the tendency to seek distraction and relief from unpleasant realities, especially by seeking entertainment or engaging in fantasy.
synonyms: fantasy, fantasizing, daydreaming, daydreams, reverie; imagination, flight(s) of fancy, pipe dreams, wishful thinking, informal pie in the sky
Investors are gobbling up what Heisenberg is selling them and markets did what any junkie not wanting to confront reality does: Seek out another high and indeed proceed on the path we envisioned a few weeks ago (Something Big is Coming). Viewed in a vacuum the charts are speaking for themselves. Large breakouts to new record highs. It is very impressive indeed with nothing but clear sailing ahead or so the story goes:
Even the long dragging Value Line Index ($XVG) finally managed to cross into record territory:
Charts like the above are signaling that the party is just getting started. Weekly charts show plenty channel room to the upside:
Worst for any remaining bears or underinvested bulls this rally is not even overbought by standard metrics. Short term, perhaps, but RSIs are still well below 70 and other indicators signals plenty of the room remaining to the upside. Examples:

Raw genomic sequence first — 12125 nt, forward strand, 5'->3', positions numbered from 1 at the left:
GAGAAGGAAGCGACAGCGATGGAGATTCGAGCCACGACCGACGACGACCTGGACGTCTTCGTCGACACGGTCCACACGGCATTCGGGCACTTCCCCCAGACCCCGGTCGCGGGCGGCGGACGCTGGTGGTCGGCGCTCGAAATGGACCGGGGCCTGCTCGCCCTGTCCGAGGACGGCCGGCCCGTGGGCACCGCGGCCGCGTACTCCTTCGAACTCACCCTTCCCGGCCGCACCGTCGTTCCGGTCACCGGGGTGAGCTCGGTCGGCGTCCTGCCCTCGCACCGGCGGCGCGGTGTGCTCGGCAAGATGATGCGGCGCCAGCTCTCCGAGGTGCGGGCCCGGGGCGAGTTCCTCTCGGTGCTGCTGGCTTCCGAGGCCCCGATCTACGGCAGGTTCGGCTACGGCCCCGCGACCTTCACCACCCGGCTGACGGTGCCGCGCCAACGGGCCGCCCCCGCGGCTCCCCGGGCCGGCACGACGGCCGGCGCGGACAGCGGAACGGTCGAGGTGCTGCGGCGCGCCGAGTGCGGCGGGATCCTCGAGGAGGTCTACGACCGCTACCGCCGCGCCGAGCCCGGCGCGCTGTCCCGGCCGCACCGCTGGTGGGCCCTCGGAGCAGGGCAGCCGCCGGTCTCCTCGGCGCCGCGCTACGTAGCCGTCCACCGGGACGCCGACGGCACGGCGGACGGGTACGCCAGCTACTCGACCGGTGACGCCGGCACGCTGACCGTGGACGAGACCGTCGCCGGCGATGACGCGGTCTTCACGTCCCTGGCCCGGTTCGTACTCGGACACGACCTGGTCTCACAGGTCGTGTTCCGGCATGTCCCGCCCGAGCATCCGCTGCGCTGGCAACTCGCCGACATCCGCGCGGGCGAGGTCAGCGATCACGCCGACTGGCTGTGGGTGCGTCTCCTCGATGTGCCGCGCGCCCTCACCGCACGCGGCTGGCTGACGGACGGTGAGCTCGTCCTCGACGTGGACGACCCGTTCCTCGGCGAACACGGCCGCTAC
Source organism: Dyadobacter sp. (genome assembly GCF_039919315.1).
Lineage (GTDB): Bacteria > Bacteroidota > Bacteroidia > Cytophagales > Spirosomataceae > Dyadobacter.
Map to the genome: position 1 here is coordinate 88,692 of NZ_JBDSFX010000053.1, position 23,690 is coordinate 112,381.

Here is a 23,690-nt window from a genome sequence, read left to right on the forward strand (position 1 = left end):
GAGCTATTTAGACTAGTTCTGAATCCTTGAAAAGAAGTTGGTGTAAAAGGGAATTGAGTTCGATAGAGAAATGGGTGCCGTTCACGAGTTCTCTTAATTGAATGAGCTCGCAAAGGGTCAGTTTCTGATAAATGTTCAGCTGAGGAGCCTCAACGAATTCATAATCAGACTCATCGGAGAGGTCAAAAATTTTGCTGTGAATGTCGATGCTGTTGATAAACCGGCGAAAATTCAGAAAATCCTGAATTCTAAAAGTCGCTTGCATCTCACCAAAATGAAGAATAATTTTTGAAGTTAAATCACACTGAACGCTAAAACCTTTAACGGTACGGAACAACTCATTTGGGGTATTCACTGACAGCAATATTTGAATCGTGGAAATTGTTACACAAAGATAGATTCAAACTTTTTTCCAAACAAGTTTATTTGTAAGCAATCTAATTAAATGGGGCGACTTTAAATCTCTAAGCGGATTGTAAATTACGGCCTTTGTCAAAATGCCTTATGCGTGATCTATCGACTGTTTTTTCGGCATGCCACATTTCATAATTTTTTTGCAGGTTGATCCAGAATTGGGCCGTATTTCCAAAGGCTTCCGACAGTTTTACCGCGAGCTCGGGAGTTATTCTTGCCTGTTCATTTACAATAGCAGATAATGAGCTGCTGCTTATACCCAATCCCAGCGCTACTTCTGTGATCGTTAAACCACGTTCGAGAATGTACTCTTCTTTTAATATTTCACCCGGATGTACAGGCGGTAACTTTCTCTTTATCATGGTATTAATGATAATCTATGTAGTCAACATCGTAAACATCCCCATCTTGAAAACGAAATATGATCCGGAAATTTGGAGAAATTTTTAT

Stocks above their 50MA:
And high/lows are expanding:
The headline: Bears are dead. After all everything is wonderful:
This market is indeed high. But on what? It’s not earnings as earnings projections for 2015 have declined from $137 to $119. That’s an over 13% haircut for those that like to count.
Visually expressed the disconnect from last year’s bullish narrative to slowing macro economic data and real earnings is widening rapidly as seen in the charts below:
This is called multiple expansion in the face of deterioration of underlying fundamentals. The driver remains the same: Liquidity.
The M1 chart speaks for itself again. A jump to new highs precedes new highs in the $SPX:
In short: These markets are setting themselves up for pure escapism: Liquidity trumping all real data and fundamentals, hence all economic misses are completely ignored. Bad news is good news as Momma Yellen will keep the junkie supplied with his favorite method of escapism: Cheap rates, continuing the free money train of cheap financing of stock buybacks, the largest marginal buyer of stocks. This last week’s Fed minutes was another reminder that the Fed is too scared to even raise rates one quarter basis point. As we outlined last week debt keeps expanding and nobody will ever pay it back.
Normalizing rates would make the entire debt construct unsustainable. Interest on debt would rise to unserviceable levels.
Hence the discussion on Greece is an illustrative example. Speaking the truth is not welcome:
“The disease that we’re facing in Greece,” Greece’s finance minister told the BBC, “is that a problem of insolvency for five years has been treated as a problem of liquidity.”
This view would not seem outlandish in the academic world that Mr Varoufakis recently quit. Few believe that Greece’s debts, worth over 175% of GDP, will ever be repaid in full. But saying so betrayed a woeful misunderstanding of the euro zone’s rules.